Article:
LONDON (Reuters) - The pound climbed to a two-month high on Wednesday as investors ramped up expectations that the Bank of England will raise interest rates as early as next month after a surprise hike in December.
And growing expectations that Britain will not introduce COVID-19 measures clamping down on economic activity was also boosting the stock market, with the benchmark index rising to its highest in nearly two years.
"Last night’s release of several research papers on Omicron's milder severity and now this morning talk of Boris Johnson not looking to tighten restrictions after (Christmas) is keeping the pound bid," Nomura strategist Jordan Rochester said.
Prime Minister Boris Johnson on Tuesday said that England could withstand a surge in COVID-19 infections without shutting down the economy as Britain reported another record daily high in cases fuelled by the Omicron variant.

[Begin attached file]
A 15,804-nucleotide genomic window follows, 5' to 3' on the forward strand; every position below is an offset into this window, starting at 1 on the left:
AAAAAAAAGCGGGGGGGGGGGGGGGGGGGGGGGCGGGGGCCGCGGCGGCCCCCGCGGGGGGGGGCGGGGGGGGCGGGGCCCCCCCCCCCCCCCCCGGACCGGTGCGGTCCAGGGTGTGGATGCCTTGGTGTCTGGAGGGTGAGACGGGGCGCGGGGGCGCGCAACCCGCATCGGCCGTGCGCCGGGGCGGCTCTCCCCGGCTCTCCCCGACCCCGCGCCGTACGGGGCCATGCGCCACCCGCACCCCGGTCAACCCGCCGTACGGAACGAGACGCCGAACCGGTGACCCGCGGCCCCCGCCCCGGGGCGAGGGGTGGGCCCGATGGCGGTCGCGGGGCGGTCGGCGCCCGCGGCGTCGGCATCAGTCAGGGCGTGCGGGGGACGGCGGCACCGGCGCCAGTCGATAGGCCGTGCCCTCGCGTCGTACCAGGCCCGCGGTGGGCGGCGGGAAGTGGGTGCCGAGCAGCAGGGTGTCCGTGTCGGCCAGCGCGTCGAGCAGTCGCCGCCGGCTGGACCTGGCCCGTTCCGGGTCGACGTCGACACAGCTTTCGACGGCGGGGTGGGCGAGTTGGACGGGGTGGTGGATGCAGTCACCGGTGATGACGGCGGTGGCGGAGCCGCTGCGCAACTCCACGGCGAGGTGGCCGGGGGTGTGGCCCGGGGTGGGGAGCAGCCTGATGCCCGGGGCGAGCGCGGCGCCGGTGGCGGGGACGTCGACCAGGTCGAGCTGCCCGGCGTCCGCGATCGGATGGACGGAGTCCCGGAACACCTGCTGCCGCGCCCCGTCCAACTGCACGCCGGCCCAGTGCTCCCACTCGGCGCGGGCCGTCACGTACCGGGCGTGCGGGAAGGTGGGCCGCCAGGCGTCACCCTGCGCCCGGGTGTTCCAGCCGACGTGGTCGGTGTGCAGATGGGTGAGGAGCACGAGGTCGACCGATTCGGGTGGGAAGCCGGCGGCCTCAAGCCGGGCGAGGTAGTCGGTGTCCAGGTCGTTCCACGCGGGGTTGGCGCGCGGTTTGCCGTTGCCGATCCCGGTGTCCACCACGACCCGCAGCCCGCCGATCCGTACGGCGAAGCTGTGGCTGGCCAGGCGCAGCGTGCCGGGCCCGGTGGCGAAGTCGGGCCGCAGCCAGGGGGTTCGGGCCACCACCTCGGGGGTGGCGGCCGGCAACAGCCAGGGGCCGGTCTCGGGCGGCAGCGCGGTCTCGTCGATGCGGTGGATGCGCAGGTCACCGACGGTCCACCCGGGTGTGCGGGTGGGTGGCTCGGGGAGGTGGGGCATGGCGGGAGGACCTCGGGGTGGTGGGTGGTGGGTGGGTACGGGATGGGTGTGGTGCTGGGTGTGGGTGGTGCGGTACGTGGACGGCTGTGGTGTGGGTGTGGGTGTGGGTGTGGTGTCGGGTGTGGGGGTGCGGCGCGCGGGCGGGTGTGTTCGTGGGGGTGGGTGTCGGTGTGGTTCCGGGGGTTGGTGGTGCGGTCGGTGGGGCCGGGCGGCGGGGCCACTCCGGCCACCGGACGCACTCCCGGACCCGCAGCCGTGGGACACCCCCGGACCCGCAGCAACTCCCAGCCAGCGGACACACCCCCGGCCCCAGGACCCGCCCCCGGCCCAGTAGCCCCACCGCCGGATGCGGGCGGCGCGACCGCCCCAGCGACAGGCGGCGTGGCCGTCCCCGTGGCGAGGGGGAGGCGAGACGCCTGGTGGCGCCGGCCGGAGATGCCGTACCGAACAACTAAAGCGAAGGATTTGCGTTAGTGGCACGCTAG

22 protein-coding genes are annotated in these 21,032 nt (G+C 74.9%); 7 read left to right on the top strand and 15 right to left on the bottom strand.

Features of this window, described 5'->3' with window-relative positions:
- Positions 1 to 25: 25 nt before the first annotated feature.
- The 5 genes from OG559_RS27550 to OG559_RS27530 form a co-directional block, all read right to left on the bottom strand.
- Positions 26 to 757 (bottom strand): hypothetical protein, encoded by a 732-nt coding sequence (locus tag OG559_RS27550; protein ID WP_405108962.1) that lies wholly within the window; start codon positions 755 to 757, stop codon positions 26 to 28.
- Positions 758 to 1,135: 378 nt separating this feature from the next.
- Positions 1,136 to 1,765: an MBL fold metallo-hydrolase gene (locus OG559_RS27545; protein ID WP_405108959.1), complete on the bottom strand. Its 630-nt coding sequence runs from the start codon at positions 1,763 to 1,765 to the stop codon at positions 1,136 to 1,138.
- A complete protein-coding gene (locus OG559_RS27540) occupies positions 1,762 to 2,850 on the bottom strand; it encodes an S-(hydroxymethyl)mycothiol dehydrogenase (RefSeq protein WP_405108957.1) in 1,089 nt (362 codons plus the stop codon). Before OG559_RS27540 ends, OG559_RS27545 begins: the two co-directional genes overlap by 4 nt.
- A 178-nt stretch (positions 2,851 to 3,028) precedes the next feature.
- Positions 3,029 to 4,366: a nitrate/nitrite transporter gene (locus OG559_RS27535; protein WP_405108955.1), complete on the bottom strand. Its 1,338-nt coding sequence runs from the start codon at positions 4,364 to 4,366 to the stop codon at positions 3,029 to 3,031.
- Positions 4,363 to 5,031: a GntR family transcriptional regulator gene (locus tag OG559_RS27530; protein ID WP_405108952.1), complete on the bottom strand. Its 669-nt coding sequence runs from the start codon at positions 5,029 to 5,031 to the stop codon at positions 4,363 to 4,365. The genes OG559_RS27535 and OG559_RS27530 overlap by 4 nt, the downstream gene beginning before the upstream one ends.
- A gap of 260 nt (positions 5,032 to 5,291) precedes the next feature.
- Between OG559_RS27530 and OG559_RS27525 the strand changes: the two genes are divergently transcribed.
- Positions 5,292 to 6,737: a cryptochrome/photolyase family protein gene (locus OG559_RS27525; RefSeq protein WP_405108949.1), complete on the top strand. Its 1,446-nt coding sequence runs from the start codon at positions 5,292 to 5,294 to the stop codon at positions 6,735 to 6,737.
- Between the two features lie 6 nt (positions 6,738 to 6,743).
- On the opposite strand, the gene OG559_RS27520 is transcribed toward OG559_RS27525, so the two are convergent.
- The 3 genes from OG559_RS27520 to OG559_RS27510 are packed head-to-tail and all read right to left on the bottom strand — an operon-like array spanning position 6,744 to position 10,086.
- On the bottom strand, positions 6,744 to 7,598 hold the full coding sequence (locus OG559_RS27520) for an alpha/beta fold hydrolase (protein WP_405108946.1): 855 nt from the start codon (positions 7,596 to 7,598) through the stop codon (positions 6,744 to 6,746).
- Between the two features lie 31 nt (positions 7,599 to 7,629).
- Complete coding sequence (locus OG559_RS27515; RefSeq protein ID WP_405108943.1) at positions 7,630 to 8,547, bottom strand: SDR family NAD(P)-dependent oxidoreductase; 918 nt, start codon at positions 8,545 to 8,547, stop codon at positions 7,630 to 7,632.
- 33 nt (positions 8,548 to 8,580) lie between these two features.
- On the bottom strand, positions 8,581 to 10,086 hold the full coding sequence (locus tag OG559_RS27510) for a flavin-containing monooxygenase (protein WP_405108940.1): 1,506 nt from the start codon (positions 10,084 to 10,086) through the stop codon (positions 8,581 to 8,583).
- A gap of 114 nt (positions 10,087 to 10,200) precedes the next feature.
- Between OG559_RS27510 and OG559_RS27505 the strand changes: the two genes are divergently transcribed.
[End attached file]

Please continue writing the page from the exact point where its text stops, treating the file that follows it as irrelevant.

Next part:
Against the dollar, the pound edged up for a second consecutive day to $1.3564, its highest since early November.
The pound has also benefited from stronger stock markets. Kenneth Broux, a strategist at Societe Generale said the correlation between the pound/euro exchange rate and U.S. stocks has strengthened to its highest levels in nearly three months.
Some elements of short-covering on the British currency have also helped. Net short bets against the pound are at the highest levels since October 2019, according to latest data.
(Reporting by Saikat Chatterjee; Editing by Catherine Evans, Kirsten Donovan)